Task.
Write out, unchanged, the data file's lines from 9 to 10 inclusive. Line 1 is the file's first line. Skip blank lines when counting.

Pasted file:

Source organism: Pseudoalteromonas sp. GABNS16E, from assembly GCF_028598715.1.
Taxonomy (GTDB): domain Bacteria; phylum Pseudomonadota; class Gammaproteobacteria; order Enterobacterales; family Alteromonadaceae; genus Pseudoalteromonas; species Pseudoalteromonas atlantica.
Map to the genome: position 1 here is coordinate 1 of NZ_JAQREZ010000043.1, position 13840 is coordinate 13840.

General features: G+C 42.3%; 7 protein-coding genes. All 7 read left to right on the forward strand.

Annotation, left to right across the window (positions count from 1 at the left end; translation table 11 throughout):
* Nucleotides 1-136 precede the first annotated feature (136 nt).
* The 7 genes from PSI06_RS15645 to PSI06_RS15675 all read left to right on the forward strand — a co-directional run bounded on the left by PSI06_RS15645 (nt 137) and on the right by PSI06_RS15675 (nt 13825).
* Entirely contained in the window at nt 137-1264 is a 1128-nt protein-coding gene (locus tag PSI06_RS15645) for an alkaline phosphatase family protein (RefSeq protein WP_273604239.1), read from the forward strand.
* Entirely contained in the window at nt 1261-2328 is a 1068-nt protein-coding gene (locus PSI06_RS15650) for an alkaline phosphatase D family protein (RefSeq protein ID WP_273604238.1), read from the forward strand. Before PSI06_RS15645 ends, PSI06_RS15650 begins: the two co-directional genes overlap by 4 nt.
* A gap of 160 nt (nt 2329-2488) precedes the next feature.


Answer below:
* Entirely contained in the window at nt 1261-2328 is a 1068-nt protein-coding gene (locus PSI06_RS15650) for an alkaline phosphatase D family protein (RefSeq protein ID WP_273604238.1), read from the forward strand. Before PSI06_RS15645 ends, PSI06_RS15650 begins: the two co-directional genes overlap by 4 nt.
* A gap of 160 nt (nt 2329-2488) precedes the next feature.